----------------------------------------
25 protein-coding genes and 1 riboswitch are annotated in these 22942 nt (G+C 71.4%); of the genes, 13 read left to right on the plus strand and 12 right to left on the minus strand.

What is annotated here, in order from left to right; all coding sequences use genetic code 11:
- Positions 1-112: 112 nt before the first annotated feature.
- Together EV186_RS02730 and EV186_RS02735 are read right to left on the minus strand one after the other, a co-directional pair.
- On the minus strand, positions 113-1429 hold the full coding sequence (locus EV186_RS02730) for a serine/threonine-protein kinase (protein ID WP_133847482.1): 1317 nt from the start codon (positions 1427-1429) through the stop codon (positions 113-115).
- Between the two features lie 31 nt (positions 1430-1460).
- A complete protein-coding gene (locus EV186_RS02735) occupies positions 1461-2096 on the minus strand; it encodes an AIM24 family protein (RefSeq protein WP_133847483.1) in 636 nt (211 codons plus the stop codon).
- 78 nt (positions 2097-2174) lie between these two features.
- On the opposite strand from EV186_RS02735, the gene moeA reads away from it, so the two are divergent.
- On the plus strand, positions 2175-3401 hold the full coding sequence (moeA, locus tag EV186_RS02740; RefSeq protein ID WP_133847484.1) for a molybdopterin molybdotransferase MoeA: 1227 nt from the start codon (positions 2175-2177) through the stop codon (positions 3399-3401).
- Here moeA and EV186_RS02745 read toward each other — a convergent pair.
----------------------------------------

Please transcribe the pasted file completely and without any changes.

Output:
25 protein-coding genes and 1 riboswitch are annotated in these 22942 nt (G+C 71.4%); of the genes, 13 read left to right on the plus strand and 12 right to left on the minus strand.

What is annotated here, in order from left to right; all coding sequences use genetic code 11:
- Positions 1-112: 112 nt before the first annotated feature.
- Together EV186_RS02730 and EV186_RS02735 are read right to left on the minus strand one after the other, a co-directional pair.
- On the minus strand, positions 113-1429 hold the full coding sequence (locus EV186_RS02730) for a serine/threonine-protein kinase (protein ID WP_133847482.1): 1317 nt from the start codon (positions 1427-1429) through the stop codon (positions 113-115).
- Between the two features lie 31 nt (positions 1430-1460).
- A complete protein-coding gene (locus EV186_RS02735) occupies positions 1461-2096 on the minus strand; it encodes an AIM24 family protein (RefSeq protein WP_133847483.1) in 636 nt (211 codons plus the stop codon).
- 78 nt (positions 2097-2174) lie between these two features.
- On the opposite strand from EV186_RS02735, the gene moeA reads away from it, so the two are divergent.
- On the plus strand, positions 2175-3401 hold the full coding sequence (moeA, locus tag EV186_RS02740; RefSeq protein ID WP_133847484.1) for a molybdopterin molybdotransferase MoeA: 1227 nt from the start codon (positions 2175-2177) through the stop codon (positions 3399-3401).
- Here moeA and EV186_RS02745 read toward each other — a convergent pair.